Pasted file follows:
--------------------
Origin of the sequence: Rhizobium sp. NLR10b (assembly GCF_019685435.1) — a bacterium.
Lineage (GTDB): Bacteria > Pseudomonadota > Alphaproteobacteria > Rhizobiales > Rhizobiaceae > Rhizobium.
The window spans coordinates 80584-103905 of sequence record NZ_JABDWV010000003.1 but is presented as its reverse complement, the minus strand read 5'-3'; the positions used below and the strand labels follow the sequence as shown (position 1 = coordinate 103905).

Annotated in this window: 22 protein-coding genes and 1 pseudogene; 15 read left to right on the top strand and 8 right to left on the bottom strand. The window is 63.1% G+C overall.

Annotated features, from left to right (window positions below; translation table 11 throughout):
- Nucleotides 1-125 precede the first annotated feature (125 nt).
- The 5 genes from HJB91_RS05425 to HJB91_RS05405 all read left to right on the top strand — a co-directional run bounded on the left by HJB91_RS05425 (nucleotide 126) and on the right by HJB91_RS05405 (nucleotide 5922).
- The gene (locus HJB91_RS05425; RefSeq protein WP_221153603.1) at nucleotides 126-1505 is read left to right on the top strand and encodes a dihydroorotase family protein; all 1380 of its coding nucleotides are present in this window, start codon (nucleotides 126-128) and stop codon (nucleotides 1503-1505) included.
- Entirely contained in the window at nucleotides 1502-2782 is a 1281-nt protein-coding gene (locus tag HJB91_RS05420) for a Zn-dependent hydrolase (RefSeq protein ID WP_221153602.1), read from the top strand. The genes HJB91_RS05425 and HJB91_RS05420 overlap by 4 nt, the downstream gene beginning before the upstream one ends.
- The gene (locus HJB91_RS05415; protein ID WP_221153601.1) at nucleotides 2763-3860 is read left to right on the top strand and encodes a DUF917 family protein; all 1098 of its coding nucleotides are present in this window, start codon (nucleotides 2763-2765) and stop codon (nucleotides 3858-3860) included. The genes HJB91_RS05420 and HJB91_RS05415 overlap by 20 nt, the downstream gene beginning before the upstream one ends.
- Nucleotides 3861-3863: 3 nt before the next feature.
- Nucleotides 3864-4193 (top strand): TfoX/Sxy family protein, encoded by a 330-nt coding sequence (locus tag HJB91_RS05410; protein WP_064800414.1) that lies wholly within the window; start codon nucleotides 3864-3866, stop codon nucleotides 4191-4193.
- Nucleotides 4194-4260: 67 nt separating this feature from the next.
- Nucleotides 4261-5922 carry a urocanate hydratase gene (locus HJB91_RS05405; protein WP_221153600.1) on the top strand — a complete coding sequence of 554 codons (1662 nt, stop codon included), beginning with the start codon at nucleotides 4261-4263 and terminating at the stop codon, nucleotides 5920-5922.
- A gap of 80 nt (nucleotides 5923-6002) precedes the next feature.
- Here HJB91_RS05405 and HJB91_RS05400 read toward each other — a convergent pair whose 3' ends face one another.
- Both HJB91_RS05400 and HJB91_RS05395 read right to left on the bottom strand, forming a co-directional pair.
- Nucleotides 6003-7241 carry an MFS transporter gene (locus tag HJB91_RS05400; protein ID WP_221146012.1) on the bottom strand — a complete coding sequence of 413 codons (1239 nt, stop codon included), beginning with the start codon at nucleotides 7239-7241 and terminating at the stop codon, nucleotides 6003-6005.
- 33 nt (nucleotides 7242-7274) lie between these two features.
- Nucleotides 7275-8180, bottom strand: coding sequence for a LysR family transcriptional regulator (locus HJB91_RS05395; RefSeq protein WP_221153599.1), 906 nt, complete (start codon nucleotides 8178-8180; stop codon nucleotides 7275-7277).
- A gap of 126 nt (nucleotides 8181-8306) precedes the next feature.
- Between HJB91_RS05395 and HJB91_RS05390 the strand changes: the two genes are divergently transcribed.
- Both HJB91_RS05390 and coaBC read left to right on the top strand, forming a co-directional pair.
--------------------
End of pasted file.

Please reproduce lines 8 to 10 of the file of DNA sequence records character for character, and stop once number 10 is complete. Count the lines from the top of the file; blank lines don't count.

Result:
- The gene (locus HJB91_RS05425; RefSeq protein WP_221153603.1) at nucleotides 126-1505 is read left to right on the top strand and encodes a dihydroorotase family protein; all 1380 of its coding nucleotides are present in this window, start codon (nucleotides 126-128) and stop codon (nucleotides 1503-1505) included.
- Entirely contained in the window at nucleotides 1502-2782 is a 1281-nt protein-coding gene (locus tag HJB91_RS05420) for a Zn-dependent hydrolase (RefSeq protein ID WP_221153602.1), read from the top strand. The genes HJB91_RS05425 and HJB91_RS05420 overlap by 4 nt, the downstream gene beginning before the upstream one ends.
- The gene (locus HJB91_RS05415; protein ID WP_221153601.1) at nucleotides 2763-3860 is read left to right on the top strand and encodes a DUF917 family protein; all 1098 of its coding nucleotides are present in this window, start codon (nucleotides 2763-2765) and stop codon (nucleotides 3858-3860) included. The genes HJB91_RS05420 and HJB91_RS05415 overlap by 20 nt, the downstream gene beginning before the upstream one ends.